Court Asked to Set Aside “Code of Silence” Verdict Against Chicago City

Posted on December 13, 2012

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Chicago City officials on Monday asked a federal judge to set aside a jury verdict that found there exists a code of silence in the city police department by which officers tend to cover up for each other’s mistakes or wrongdoings. However, they are not contesting the $850,000 in damages which the jurors awarded to Karolina Obrycka, the former bartender who filed the civil complaint against the city for personal injuries which she sustained following a beating from a drunk, off-duty cop.

Surprisingly, Obrycka also joined the city in its motion before the U.S. District Court in Chicago. As it turned out, she has been assured that by joining in the motion she stands to quickly collect the jury award she won without having to face the risk of losing on appeal or having the trial judge reduce the $850,000.

Obrycka was beaten in February 2007 by former police officer Anthony Abbate, who was then off-duty and admittedly drunk. Surveillance video showed Abbate pushing Obrycka to the ground behind the bar at Jesse’s Shortstop Inn where she worked, then repeatedly punching and kicking her. Abbate was fired after he was criminally convicted of aggravated battery in 2009, and sentenced to probation.

Following the criminal conviction, Obrycka filed a lawsuit in civil court against Abbate and the city of Chicago seeking damages for the pain and distress she suffered as a result of the beating and the alleged cover-up which came after. As plaintiff, she alleged that the police tried to downplay and cover up the beating, in part out of an ingrained culture within the police force of protecting their own. She, through her counsel, said that culture emboldened Abbate and created an environment that led to the beating.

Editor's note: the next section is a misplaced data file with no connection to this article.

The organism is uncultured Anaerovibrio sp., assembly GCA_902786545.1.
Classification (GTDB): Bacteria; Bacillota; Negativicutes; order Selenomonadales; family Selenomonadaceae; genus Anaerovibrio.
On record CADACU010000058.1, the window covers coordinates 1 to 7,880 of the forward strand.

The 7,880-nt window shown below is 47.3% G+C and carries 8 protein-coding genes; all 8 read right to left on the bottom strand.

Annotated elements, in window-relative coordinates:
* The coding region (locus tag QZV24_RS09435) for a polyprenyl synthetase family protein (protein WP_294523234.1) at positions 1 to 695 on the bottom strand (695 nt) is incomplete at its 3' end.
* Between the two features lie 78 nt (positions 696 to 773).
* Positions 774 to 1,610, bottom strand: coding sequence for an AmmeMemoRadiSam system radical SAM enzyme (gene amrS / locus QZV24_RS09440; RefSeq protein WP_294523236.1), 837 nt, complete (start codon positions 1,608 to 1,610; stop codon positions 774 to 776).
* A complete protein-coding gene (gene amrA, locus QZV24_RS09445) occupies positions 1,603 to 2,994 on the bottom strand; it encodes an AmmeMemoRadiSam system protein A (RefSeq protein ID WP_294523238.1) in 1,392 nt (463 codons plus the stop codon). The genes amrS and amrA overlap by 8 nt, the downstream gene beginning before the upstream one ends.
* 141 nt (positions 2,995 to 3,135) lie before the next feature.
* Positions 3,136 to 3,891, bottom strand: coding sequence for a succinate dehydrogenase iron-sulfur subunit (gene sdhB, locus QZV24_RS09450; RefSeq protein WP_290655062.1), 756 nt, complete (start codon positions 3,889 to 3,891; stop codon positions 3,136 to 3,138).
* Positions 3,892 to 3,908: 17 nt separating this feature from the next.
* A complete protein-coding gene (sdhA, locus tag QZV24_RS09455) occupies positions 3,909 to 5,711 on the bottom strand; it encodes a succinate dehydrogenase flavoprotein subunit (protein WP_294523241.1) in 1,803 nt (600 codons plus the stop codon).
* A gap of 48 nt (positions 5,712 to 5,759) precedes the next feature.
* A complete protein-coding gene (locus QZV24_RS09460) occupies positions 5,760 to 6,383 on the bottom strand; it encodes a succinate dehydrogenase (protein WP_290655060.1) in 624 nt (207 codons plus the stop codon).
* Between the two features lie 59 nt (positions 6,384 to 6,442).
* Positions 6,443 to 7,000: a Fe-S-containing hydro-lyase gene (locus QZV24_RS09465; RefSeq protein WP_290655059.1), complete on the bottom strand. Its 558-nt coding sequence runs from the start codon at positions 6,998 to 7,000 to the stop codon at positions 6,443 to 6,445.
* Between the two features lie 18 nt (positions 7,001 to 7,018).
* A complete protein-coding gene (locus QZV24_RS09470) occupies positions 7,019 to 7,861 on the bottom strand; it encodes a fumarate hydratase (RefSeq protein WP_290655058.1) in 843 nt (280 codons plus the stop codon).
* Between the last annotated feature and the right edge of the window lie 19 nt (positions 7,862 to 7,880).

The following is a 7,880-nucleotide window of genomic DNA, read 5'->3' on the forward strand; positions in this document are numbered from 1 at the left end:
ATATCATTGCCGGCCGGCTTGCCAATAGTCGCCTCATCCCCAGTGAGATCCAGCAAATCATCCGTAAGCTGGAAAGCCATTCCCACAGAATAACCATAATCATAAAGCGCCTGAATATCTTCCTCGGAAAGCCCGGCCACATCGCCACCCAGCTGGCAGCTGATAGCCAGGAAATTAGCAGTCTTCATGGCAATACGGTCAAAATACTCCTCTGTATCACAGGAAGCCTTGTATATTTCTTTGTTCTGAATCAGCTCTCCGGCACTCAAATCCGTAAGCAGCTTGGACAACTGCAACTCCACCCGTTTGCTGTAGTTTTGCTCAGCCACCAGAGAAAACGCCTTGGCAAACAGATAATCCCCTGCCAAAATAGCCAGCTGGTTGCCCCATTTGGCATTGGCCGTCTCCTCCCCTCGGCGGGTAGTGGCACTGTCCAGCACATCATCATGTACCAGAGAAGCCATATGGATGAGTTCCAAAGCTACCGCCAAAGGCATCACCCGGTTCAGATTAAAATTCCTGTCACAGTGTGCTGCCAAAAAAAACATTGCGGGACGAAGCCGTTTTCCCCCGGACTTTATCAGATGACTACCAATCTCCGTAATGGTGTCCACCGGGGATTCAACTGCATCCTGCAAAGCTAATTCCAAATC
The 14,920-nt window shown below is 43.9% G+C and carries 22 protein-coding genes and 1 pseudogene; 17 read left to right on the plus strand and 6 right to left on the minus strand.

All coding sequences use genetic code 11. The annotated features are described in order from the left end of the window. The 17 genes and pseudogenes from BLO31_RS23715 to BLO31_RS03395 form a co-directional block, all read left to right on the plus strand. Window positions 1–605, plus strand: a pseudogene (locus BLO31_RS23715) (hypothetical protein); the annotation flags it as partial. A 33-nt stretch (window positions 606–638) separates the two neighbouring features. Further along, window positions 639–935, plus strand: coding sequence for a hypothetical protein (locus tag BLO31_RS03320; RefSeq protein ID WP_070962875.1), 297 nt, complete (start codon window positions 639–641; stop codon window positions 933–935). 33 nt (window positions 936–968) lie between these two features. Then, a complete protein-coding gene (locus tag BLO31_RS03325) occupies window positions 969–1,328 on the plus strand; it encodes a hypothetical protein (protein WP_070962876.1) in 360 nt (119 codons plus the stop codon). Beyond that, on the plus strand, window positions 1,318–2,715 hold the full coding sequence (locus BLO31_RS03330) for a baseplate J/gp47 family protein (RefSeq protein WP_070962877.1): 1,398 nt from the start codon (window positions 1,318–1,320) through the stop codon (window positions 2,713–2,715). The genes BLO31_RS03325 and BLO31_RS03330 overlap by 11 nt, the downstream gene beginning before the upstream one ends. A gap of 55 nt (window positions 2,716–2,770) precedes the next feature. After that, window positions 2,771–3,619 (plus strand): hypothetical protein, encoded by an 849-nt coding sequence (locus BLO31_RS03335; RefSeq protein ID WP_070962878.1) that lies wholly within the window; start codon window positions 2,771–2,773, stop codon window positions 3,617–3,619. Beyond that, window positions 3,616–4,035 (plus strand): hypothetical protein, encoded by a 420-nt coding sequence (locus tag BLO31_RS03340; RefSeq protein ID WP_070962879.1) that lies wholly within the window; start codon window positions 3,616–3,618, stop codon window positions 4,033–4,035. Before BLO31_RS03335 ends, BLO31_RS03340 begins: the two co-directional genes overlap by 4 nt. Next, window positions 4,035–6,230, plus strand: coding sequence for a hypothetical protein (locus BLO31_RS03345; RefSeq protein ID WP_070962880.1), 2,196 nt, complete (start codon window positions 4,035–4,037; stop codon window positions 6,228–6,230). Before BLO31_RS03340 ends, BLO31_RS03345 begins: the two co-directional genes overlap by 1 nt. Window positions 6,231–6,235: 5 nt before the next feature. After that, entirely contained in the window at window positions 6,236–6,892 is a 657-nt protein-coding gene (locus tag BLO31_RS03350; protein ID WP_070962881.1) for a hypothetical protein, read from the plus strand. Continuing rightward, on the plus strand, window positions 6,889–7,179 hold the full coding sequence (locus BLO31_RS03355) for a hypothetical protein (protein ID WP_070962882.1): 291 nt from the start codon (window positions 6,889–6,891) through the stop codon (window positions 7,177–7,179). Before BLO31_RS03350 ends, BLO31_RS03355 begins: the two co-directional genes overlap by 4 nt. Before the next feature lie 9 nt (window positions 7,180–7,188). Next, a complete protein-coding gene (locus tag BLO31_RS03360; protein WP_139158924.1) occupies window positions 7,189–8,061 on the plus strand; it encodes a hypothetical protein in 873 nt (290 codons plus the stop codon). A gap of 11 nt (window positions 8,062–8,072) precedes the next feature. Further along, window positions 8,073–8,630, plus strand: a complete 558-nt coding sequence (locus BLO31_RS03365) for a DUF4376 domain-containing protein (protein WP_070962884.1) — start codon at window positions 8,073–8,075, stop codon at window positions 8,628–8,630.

The city attorneys countered that there was no evidence that such a secret code existed within the police department.  They maintained that Abbate alone should be held accountable for his action. However, during the two and a half weeks of the trial, which focused almost exclusively on the question of whether or not there is such an ingrained code of silence, some police officials who testified clearly contradicted each other, proving the plaintiff’s point that there were indeed some cover-ups made in the case. Abbate himself testified to “drunk dialing” his friends and colleagues after beating the former bartender.

On November 13, the federal jury awarded Obrycka $850,000 in damages, ruling that a code of silence in the police department protected officer Abbate in the beating incident.

In the motion filed Monday, city officials jointly with Obrycka asked U.S. District Judge Amy St. Eve to set aside the landmark verdict that found there exists a code of silence in the police department but to keep intact the $850,000 judgment in favor of the winning plaintiff. It is seen as a legal move meant to prevent the verdict from being cited as a precedent in similar future cases against the city.

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